US Deep Freeze

News

USA is freezing, with millions of Americans facing another bitter blast of unseasonably cold air, due to an Arctic blast from the Polar Vortex.

This arctic blast has been responsible for 17 deaths over the past several days. While last week’s freeze focused on the Rockies and the Plains, the Midwest, Northeast and South shivered overnight.

City Images spoke with people in Buffalo and Erie, Pennsylvania, who are literally buried under a couple of feet of snow.

A deep low pressure system centered over southeastern Canada will continue to push polar air over the eastern half of the US this week. Well below average temperatures will reach the Gulf Coast, with most of the Mid-Atlantic states barely getting above freezing Tuesday and Wednesday. In the Midwest, periods of lake effect snow will continue south and east of the Great Lakes through Wednesday.

The cold front exiting the East Coast will cause precipitation to dwindle across the Northeast on Tuesday. However, despite the precipitation coming to an end, Arctic air currently over the central U.S. will sweep across eastern half of the country. Temperatures as much as 20 degrees below average will be felt from the Gulf Coast and northward into the Northeast. These chilly conditions will continue on Wednesday and although Thursday will still be cold, temperatures won't be quite as bitter.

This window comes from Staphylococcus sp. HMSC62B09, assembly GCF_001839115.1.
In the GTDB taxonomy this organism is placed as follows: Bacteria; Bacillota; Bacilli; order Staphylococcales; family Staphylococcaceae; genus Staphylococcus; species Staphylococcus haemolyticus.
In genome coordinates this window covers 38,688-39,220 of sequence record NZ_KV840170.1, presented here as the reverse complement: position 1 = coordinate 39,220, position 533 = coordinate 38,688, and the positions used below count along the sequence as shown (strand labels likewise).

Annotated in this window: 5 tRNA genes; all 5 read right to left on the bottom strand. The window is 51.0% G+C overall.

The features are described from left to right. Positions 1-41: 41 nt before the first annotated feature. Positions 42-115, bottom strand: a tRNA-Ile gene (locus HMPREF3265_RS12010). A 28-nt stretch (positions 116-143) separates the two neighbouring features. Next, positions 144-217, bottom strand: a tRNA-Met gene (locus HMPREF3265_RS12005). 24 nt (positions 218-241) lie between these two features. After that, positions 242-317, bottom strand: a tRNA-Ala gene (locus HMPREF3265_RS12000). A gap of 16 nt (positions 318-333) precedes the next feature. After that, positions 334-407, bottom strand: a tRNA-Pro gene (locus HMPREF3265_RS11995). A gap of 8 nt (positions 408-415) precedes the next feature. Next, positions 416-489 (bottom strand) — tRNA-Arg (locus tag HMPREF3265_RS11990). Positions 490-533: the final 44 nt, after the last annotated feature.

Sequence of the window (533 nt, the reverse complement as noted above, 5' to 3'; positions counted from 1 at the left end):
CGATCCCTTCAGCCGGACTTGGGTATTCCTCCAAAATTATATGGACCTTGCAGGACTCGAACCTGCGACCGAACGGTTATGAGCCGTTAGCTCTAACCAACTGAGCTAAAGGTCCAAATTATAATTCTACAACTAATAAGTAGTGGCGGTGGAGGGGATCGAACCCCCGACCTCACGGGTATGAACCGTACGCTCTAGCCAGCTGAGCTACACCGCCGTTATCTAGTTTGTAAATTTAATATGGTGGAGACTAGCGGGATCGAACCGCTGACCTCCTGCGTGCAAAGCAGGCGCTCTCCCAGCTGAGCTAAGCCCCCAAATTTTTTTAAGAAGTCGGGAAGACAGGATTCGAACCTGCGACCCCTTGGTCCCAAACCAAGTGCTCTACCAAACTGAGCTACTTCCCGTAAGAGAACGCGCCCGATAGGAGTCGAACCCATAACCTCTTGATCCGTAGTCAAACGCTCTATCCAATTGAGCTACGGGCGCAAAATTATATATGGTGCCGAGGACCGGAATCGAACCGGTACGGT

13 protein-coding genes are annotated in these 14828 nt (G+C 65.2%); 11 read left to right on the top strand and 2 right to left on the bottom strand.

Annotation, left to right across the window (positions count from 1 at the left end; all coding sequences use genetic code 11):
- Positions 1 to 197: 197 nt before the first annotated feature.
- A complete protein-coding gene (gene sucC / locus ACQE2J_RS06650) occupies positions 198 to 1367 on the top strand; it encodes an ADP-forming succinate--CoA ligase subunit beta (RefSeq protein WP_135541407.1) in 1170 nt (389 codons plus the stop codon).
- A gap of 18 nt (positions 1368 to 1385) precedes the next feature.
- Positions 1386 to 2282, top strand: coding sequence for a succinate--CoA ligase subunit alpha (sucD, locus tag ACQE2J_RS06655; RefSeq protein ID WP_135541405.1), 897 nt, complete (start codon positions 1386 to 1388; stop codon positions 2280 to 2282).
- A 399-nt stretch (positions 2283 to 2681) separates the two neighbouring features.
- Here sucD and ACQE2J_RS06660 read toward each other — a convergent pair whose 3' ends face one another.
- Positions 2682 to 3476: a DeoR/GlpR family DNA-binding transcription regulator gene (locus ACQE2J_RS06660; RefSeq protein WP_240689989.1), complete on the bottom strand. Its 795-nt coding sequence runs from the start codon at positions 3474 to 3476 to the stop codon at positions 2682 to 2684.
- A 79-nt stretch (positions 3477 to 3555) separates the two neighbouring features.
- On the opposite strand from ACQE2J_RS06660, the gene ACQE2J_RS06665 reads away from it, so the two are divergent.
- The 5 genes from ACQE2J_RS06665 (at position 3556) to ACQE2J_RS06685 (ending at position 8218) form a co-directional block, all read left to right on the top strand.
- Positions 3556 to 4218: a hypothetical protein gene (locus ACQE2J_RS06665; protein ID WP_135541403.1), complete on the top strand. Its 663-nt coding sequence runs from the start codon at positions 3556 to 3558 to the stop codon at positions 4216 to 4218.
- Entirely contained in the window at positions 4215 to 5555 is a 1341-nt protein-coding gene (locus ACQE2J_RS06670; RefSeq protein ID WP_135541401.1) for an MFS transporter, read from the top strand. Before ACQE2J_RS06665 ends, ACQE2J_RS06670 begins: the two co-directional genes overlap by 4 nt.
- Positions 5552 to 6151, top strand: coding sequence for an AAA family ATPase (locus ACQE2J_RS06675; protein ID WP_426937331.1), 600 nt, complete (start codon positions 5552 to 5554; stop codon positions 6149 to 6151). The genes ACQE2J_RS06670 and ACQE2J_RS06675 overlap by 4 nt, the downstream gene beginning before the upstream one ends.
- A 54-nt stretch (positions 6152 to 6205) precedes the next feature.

Light snow showers will linger across the Upper Midwest, Ohio Valley, and Canada through Thursday. Specifically for the Great Lakes, heavy snow on the lee side of the lakes will persist throughout the short term period. From Tuesday and into Wednesday, Lake Eerie and Ontario will see impressive snow totals, with the WPC winter weather desk suggesting snowfall amounts approaching 2 feet downwind of these two lakes. On Wednesday and Thursday, snow will continue but not be nearly as heavy for
the Upper Great Lakes.

High pressure is to be blamed for the quiet and warm weather across the western states. Nonetheless, by Wednesday evening conditions will change especially for northern California and Oregon. A frontal system will begin to approach the Pacific coastline by Wednesday night. Scattered showers will move onshore in northern California on Wednesday, and precipitation will begin to spread into the Inter-mountain West by Wednesday night.